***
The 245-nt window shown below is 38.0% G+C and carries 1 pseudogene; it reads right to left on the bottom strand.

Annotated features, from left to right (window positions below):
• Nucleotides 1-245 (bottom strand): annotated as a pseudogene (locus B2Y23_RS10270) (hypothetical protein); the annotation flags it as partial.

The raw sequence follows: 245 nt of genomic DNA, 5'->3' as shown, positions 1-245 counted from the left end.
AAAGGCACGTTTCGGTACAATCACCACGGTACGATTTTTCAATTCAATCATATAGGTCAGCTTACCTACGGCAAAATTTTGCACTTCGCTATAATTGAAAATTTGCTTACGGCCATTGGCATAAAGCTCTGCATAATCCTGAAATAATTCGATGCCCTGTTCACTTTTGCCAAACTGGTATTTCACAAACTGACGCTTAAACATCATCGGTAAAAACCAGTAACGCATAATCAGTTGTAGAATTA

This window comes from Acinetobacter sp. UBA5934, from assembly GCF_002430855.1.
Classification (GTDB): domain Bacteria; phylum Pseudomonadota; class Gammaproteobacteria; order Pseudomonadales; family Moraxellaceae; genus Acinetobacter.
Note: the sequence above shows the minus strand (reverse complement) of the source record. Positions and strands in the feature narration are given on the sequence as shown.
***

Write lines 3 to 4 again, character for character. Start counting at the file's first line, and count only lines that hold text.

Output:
• Nucleotides 1-245 (bottom strand): annotated as a pseudogene (locus B2Y23_RS10270) (hypothetical protein); the annotation flags it as partial.

The raw sequence follows: 245 nt of genomic DNA, 5'->3' as shown, positions 1-245 counted from the left end.